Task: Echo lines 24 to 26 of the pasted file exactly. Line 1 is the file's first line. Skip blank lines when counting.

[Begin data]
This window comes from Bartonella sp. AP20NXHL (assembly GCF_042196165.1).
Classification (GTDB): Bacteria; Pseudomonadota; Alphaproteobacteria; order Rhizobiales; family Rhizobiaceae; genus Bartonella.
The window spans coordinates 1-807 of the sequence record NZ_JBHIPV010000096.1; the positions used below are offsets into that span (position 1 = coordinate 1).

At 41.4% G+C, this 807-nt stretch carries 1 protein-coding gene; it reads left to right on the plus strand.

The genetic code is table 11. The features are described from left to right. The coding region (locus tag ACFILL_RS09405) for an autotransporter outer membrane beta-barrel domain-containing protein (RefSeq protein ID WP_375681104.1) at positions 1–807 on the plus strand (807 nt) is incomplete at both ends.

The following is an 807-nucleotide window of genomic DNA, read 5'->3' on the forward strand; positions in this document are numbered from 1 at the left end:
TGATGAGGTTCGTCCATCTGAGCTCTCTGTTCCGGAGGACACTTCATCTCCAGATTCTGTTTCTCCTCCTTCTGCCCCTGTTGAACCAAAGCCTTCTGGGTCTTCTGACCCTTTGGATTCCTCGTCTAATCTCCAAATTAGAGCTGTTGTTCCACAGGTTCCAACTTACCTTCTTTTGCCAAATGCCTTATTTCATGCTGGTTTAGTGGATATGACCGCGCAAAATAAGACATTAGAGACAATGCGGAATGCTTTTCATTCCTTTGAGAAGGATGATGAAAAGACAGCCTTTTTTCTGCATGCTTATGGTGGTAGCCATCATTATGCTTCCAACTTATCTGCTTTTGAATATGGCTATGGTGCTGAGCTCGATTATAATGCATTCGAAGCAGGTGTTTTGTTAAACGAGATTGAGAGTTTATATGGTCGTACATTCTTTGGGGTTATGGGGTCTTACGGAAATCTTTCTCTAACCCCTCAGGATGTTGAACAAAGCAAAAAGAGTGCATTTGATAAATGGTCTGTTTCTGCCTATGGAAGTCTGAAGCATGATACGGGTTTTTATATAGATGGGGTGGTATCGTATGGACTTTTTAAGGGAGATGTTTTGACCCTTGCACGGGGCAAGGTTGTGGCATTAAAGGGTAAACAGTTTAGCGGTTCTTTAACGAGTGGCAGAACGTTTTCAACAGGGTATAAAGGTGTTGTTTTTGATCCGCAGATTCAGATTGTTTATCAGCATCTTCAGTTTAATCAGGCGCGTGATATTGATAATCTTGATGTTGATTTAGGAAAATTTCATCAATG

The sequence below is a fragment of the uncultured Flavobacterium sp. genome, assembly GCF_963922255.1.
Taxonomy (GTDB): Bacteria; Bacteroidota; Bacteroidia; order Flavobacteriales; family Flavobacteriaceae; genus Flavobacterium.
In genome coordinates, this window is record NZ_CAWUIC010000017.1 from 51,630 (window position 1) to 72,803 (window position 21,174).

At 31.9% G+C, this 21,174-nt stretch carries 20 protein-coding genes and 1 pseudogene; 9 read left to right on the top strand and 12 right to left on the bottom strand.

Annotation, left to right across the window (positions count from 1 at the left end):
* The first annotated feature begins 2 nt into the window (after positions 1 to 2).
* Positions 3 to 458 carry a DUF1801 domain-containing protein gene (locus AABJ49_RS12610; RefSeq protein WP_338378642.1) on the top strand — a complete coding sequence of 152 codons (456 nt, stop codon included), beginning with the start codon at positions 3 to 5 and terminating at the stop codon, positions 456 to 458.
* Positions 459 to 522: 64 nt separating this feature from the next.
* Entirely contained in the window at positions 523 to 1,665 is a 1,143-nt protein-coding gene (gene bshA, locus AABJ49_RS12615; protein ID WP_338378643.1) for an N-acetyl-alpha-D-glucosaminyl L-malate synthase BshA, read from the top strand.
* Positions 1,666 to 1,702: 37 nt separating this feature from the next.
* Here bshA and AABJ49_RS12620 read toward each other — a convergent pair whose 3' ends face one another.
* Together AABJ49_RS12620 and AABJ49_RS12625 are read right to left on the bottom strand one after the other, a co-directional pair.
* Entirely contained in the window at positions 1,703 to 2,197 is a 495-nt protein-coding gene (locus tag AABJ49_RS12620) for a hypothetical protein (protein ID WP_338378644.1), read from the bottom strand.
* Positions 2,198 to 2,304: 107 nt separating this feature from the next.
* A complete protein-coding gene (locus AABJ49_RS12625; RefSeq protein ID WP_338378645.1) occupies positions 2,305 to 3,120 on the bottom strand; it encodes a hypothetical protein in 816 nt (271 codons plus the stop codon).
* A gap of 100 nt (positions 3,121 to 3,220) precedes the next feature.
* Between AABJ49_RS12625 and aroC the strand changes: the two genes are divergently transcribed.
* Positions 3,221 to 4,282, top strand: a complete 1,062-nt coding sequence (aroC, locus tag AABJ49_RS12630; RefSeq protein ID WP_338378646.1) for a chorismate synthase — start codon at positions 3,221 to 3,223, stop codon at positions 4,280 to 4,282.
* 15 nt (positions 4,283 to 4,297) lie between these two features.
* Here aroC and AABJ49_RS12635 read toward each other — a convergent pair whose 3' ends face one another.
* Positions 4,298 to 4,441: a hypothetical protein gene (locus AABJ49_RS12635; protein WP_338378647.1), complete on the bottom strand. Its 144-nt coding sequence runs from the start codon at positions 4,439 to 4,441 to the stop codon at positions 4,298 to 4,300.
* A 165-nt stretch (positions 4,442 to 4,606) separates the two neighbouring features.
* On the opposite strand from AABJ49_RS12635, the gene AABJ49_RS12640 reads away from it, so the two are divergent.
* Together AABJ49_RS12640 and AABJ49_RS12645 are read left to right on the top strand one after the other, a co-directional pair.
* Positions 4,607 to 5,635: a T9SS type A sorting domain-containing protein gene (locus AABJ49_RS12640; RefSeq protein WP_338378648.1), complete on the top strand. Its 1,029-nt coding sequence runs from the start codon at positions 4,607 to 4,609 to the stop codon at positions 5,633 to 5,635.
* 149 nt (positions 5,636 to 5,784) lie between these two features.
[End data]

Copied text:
* Between AABJ49_RS12625 and aroC the strand changes: the two genes are divergently transcribed.
* Positions 3,221 to 4,282, top strand: a complete 1,062-nt coding sequence (aroC, locus tag AABJ49_RS12630; RefSeq protein ID WP_338378646.1) for a chorismate synthase — start codon at positions 3,221 to 3,223, stop codon at positions 4,280 to 4,282.
* 15 nt (positions 4,283 to 4,297) lie between these two features.